Moreover, the Bible teaches that God's grace will go on overflowing throughout this life until the moment of our bodily resurrection, and indeed throughout eternity. Paul writes in 2 Corinthians 4:14-15: "Knowing that He who raised up the Lord Jesus shall raise up us also by Jesus, and shall present us with you. For all things are for your sakes, that the abundant grace might through the thanksgiving of many redound [overflow, increase] to the glory of God." It was of grace that the worlds were hung in space and the earth was disposed for human life. Grace caused that the mountains were created and that the world was filled with life. By grace man is made in God's image with every capacity for fellowship with Him. By grace after the fall men received the biblical revelation. By grace God chose Israel for a special purpose in history. It was of grace that the Lord Jesus came — to live a life that revealed the Father and to die for human sin. Grace leads men to trust in Christ. Grace sent the Holy Spirit to be our teacher and our guide. Grace has preserved the church through the centuries. Grace will bring forth the final resurrection. And grace will sustain us throughout eternity as we live in unbroken fellowship with God and grow in the knowledge of Him.
Grace unmerited! Grace abounding! It is the knowledge of such grace that inspired Paul to write: "Grace be unto you!" (Philippians 2:1). Yes, grace be unto you. Grace be multiplied.
But along with grace, Paul also extended the greeting, "Peace." Just as grace was the common greeting for the Gentiles, so peace was the common greeting among the Jewish people. Shalom! Grace to the Gentiles, peace to the Jews. How thoughtful of Paul to combine the two in his characteristic greeting to Jewish-Gentile churches! Just as Paul had a deeper meaning in mind for the word grace, so he had a deeper meaning in mind for the word peace. Shalom in the writings of the apostle Paul can never be understood merely as a common salutation. Peace comes from God. Grace is the unmerited and abounding favor of God toward men. Peace is the result of that favor, peace obtained at the cross of Christ. It is the result of the reconciliation of man and God through Jesus' death.
Peace with God! Think of it. We are not naturally at peace with God. We are at war with God, either passively or actively, and being at war with God we are also at war with each other and at war with ourselves. That is why we each experience so much misery and why there is so much unrest in the world. But God gives peace, perfect peace. And He does so in Christ. He will give you peace if you will come to Him in Jesus.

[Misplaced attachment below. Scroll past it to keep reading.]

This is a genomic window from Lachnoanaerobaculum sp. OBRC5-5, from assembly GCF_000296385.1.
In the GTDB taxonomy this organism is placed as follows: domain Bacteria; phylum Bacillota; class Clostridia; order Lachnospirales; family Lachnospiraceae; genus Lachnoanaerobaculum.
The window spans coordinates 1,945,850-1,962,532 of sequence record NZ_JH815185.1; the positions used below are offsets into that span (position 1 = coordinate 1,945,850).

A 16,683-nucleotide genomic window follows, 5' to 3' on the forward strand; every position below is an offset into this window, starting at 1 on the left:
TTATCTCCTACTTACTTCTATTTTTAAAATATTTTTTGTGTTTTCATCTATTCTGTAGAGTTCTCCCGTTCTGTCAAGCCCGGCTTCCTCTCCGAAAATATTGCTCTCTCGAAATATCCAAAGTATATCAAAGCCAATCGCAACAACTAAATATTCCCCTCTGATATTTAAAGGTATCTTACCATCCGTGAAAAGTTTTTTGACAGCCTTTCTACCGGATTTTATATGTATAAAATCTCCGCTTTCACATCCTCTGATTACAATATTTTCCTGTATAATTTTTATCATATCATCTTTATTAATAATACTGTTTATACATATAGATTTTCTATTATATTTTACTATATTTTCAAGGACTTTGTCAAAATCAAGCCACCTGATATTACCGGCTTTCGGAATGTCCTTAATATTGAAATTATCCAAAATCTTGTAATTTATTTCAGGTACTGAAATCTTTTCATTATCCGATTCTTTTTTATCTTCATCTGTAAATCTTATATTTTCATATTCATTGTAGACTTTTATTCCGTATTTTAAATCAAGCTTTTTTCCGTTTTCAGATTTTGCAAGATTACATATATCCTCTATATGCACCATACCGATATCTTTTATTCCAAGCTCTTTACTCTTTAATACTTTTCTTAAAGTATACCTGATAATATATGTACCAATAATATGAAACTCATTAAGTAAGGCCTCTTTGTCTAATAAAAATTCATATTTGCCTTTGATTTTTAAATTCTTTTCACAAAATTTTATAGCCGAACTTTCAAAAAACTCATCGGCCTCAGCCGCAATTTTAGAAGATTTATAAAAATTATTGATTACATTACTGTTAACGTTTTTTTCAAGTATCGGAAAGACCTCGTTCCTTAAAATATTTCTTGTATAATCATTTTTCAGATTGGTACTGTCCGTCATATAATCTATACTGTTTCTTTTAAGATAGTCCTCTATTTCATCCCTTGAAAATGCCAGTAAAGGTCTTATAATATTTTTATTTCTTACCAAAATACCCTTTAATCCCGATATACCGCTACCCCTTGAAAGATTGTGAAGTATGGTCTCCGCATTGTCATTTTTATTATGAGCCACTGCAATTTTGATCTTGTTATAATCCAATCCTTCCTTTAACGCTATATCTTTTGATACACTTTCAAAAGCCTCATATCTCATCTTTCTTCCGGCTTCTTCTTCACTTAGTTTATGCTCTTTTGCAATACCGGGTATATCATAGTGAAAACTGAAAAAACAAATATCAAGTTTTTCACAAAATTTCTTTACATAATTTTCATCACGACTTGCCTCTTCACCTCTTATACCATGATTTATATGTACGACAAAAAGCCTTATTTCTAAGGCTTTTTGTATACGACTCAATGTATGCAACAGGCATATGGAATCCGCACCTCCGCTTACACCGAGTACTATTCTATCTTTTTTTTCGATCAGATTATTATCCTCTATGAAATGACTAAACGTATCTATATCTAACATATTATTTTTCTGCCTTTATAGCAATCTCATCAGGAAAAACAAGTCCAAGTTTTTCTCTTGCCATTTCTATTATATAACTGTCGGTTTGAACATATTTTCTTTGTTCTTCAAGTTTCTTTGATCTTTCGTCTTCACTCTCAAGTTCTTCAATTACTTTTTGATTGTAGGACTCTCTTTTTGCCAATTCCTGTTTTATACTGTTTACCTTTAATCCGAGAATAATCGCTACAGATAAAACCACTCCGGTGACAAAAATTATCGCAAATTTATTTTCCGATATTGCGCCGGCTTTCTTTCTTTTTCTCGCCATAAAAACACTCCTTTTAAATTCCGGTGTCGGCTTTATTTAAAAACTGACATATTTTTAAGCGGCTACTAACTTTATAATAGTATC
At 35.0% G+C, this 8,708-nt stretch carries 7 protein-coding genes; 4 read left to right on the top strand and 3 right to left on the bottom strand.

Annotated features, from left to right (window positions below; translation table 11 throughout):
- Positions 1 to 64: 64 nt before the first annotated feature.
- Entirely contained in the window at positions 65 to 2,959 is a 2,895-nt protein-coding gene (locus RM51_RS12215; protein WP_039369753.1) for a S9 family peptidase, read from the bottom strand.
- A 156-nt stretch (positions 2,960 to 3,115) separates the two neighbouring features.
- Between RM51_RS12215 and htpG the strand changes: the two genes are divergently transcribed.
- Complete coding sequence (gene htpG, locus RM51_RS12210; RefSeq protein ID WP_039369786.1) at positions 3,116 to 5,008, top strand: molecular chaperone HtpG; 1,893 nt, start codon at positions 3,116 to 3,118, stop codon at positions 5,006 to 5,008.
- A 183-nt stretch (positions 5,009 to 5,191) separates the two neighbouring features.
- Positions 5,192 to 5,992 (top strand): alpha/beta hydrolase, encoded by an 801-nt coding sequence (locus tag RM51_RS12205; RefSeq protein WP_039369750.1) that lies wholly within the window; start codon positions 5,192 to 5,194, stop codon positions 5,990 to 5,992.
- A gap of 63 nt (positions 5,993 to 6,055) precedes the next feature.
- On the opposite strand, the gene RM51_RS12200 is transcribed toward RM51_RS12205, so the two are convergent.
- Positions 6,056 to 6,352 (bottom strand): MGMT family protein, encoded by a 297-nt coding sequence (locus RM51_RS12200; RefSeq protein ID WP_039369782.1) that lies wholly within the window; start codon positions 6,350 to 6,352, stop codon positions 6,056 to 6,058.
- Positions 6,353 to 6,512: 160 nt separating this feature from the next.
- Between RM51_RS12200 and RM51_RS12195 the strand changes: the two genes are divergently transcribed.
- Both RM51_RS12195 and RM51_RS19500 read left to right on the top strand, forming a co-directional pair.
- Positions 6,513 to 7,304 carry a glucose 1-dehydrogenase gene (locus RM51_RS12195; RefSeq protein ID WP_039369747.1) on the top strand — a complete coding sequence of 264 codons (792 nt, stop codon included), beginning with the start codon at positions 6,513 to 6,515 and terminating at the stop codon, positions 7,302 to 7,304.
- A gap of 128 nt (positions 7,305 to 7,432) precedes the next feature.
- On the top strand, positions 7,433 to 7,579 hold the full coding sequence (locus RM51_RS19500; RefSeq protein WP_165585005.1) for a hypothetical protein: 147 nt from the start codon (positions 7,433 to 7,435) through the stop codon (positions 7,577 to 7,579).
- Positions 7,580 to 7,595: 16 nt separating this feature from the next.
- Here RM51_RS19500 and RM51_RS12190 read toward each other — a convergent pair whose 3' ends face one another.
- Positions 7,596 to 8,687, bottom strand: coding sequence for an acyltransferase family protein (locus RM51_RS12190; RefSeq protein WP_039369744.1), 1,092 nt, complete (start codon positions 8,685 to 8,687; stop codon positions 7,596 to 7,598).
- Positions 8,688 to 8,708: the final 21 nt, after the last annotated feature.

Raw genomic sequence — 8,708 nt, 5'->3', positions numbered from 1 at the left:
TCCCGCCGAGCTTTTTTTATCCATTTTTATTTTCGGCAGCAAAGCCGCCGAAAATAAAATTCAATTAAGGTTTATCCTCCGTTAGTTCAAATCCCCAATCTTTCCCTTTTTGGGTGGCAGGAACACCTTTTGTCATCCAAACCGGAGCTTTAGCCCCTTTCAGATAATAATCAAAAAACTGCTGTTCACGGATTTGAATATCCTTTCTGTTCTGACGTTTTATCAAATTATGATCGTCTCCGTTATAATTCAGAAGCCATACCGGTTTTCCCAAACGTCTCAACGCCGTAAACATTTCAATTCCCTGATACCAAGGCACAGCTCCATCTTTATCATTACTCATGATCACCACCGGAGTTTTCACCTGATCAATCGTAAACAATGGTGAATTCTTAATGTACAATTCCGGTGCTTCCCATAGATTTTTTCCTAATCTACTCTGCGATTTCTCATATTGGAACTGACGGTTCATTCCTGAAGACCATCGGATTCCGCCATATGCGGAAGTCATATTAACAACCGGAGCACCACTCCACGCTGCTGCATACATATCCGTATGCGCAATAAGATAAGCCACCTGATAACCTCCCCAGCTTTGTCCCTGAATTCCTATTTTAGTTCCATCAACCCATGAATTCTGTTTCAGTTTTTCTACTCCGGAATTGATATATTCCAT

Now, of course, most of this applies largely to the unbeliever. But we must not forget that it is also to be applied to our everyday lives as Christians. Christians have trusted God for their salvation, a salvation from the penalty of sin. They must also trust Him for a daily victory over sin and for a constant provision for all needs; that alone brings the peace that passes human understanding. Paul writes a little later on in the epistle: "Be anxious for nothing, but in everything, by prayer and supplication with thanksgiving, let your requests be made known unto God. And the peace of God, which passeth all understanding, shall keep your hearts and minds through Christ Jesus" (Philippians 4:6-7). Do you know this peace of God? Or are you filled with anxiety? If you are, you need to trust completely in what God has already done for your salvation and then to learn to lay all your requests before Him. If you will do that, the peace of God will "keep your heart and mind through Christ Jesus."
My final point is this: grace comes before peace. In Philippians 1:2 Paul writes, "Grace be unto you, and peace." Not "peace be unto you, and grace." In God's order of things God's hand is always there before any spiritual blessing. And it is so in order that salvation might be entirely of Him.
We see this throughout Scripture. In chapters six through eight of Genesis we read of the great flood and of God's intervention to save Noah and his immediate family. We read of Noah's sacrifice and of God's promise never again to destroy the earth by water. All of these things are marvelous. But before any of them ever happened, we read of God's grace. "But Noah found grace in the eyes of the Lord" (Genesis 6:8).
The book of Genesis also tells of God's great blessing upon the life of Abraham. Abraham was to be the father of many nations. He was the first to receive the rite of circumcision. God promised that in his seed all the families of the earth would be blessed. We are told of Abraham's faith through which God accounted him as being righteous. But before any of these things — before the promise, before the sacraments, before the faith — God came to Abraham in grace calling him out of Mesopotamia into Palestine and establishing a permanent relationship with him.
Exodus tells of the blessing that came to Israel at Sinai and later in the Promised Land. The young nation received the law, and it received a kingdom. But before any of this we read of God's gracious deliverance of Israel from captivity in Egypt. Thus Moses writes, "Thou in thy mercy hast led forth the people whom thou hast redeemed" (Exodus 15:13).
So it has been in all ages. It is the story of David and Solomon, of Moses and the Prophets. It is my story and yours, if you are a believer in the Lord Jesus Christ. Did you seek God? Did you find any of the fruits of salvation before God Himself was at work in your heart? Of course you did not. If you did anything at all, you ran away from God. And, He had to pursue you like the hound of heaven. Men never seek God. And when men find God, it is only because God comes to them first in grace.
Grace! How wonderful! Perhaps God is coming to you in this moment. If so, you must respond to His grace. And God will pour out, not only peace, but love and joy, and He will give access into His presence, and the sure hope of life beyond the grave.
We’ve changed from a thinking culture to a feeling culture, and many believe that as long as they feel something about God, they’re truly worshipping God. James Boice studies Psalm 96, another of the Psalms on the subject of worship, and shares some insight into this often-misunderstood—but exceedingly important—area of the Christian life.All Sermons by Dr. James Boice